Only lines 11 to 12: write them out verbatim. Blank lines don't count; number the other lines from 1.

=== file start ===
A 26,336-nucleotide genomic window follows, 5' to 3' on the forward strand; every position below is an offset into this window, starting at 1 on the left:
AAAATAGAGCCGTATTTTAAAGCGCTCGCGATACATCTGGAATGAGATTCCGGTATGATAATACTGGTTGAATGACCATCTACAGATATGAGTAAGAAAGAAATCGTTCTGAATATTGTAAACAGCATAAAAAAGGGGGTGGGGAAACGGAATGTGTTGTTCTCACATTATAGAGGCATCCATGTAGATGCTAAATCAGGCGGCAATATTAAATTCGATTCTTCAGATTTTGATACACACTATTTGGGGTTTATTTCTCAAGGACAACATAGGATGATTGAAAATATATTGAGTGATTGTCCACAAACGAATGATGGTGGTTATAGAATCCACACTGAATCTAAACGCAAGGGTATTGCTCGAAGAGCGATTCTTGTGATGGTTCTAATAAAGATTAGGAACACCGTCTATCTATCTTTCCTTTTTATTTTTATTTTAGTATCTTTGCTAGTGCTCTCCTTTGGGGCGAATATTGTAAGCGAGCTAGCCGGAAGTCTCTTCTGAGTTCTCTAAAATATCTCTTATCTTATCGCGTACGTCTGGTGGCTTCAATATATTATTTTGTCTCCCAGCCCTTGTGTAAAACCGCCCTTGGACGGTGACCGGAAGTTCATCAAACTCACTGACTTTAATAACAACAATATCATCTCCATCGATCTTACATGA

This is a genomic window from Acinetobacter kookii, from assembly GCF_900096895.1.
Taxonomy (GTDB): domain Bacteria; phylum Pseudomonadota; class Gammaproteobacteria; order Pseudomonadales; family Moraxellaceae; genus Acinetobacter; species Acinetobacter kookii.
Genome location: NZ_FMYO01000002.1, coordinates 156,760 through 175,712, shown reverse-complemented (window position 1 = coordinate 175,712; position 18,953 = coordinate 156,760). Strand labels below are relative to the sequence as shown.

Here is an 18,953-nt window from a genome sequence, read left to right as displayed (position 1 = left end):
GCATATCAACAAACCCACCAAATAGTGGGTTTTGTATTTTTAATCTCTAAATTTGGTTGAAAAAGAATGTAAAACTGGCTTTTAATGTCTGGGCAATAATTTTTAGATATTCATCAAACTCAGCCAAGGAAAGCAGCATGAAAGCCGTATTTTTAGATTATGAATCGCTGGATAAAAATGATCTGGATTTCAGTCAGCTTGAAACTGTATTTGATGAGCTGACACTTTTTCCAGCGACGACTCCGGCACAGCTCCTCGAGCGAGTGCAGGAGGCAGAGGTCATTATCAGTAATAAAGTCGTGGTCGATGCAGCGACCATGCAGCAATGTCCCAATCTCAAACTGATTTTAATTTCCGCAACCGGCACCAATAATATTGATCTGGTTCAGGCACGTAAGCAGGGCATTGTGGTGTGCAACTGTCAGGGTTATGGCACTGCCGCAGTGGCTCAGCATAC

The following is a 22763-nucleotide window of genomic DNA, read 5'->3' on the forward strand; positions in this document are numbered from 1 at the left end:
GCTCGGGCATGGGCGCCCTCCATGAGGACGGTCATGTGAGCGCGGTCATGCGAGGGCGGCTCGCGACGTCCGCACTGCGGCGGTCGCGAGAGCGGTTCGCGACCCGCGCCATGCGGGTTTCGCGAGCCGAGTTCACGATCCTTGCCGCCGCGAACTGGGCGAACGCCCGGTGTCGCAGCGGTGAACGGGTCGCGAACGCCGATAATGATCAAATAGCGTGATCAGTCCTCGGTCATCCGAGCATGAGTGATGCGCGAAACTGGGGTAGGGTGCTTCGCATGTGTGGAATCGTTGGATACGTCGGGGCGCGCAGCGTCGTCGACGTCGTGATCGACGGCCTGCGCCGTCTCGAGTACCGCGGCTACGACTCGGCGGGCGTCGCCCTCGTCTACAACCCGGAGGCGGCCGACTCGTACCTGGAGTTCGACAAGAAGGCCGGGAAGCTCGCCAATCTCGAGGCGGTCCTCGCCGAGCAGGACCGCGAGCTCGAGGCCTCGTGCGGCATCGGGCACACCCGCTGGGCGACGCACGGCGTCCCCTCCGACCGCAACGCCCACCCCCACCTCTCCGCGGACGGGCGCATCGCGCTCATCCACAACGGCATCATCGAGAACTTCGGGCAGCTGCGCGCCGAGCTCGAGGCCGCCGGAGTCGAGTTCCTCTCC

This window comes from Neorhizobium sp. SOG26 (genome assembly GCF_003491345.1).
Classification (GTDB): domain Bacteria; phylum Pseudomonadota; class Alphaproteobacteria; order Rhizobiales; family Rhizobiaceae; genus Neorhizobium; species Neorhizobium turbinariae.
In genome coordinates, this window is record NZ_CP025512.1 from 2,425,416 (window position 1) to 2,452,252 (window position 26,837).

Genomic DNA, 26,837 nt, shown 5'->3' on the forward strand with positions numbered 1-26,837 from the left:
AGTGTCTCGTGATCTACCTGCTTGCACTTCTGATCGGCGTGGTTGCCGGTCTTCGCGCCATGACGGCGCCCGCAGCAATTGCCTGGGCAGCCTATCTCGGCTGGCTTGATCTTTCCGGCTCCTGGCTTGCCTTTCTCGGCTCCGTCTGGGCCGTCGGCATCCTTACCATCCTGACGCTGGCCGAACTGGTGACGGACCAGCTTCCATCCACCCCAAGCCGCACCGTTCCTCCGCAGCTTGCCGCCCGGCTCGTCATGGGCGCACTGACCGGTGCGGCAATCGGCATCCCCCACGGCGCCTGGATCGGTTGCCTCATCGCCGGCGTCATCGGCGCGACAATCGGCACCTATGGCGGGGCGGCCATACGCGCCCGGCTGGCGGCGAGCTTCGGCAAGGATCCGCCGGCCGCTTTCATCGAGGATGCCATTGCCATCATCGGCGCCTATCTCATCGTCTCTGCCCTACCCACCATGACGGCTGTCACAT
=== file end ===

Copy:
Classification (GTDB): domain Bacteria; phylum Pseudomonadota; class Alphaproteobacteria; order Rhizobiales; family Rhizobiaceae; genus Neorhizobium; species Neorhizobium turbinariae.
In genome coordinates, this window is record NZ_CP025512.1 from 2,425,416 (window position 1) to 2,452,252 (window position 26,837).